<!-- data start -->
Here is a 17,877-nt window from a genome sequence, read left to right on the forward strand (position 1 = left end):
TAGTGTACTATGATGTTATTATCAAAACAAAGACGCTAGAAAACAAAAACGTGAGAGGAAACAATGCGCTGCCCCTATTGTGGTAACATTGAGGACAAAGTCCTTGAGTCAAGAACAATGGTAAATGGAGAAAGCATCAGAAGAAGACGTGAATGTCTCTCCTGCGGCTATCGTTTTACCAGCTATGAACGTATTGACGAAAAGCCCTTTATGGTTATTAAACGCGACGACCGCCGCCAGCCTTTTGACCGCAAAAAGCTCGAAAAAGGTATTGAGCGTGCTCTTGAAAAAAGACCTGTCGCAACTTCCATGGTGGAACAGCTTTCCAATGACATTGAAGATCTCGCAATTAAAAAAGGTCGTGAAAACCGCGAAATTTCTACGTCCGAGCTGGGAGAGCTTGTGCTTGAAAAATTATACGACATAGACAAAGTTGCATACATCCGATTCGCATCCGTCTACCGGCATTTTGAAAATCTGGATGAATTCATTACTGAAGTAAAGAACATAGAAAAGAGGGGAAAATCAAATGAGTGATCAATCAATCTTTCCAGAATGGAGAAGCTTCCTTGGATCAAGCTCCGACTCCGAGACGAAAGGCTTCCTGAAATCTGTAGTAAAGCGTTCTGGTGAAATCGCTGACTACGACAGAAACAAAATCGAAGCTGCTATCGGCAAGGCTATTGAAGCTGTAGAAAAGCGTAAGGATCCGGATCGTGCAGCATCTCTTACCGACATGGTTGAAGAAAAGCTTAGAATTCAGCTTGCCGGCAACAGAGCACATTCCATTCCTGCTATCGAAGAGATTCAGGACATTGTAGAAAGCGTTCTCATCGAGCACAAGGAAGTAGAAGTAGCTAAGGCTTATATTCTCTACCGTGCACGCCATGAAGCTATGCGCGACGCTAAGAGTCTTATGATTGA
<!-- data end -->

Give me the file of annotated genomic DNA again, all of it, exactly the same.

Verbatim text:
Here is a 17,877-nt window from a genome sequence, read left to right on the forward strand (position 1 = left end):
TAGTGTACTATGATGTTATTATCAAAACAAAGACGCTAGAAAACAAAAACGTGAGAGGAAACAATGCGCTGCCCCTATTGTGGTAACATTGAGGACAAAGTCCTTGAGTCAAGAACAATGGTAAATGGAGAAAGCATCAGAAGAAGACGTGAATGTCTCTCCTGCGGCTATCGTTTTACCAGCTATGAACGTATTGACGAAAAGCCCTTTATGGTTATTAAACGCGACGACCGCCGCCAGCCTTTTGACCGCAAAAAGCTCGAAAAAGGTATTGAGCGTGCTCTTGAAAAAAGACCTGTCGCAACTTCCATGGTGGAACAGCTTTCCAATGACATTGAAGATCTCGCAATTAAAAAAGGTCGTGAAAACCGCGAAATTTCTACGTCCGAGCTGGGAGAGCTTGTGCTTGAAAAATTATACGACATAGACAAAGTTGCATACATCCGATTCGCATCCGTCTACCGGCATTTTGAAAATCTGGATGAATTCATTACTGAAGTAAAGAACATAGAAAAGAGGGGAAAATCAAATGAGTGATCAATCAATCTTTCCAGAATGGAGAAGCTTCCTTGGATCAAGCTCCGACTCCGAGACGAAAGGCTTCCTGAAATCTGTAGTAAAGCGTTCTGGTGAAATCGCTGACTACGACAGAAACAAAATCGAAGCTGCTATCGGCAAGGCTATTGAAGCTGTAGAAAAGCGTAAGGATCCGGATCGTGCAGCATCTCTTACCGACATGGTTGAAGAAAAGCTTAGAATTCAGCTTGCCGGCAACAGAGCACATTCCATTCCTGCTATCGAAGAGATTCAGGACATTGTAGAAAGCGTTCTCATCGAGCACAAGGAAGTAGAAGTAGCTAAGGCTTATATTCTCTACCGTGCACGCCATGAAGCTATGCGCGACGCTAAGAGTCTTATGATTGA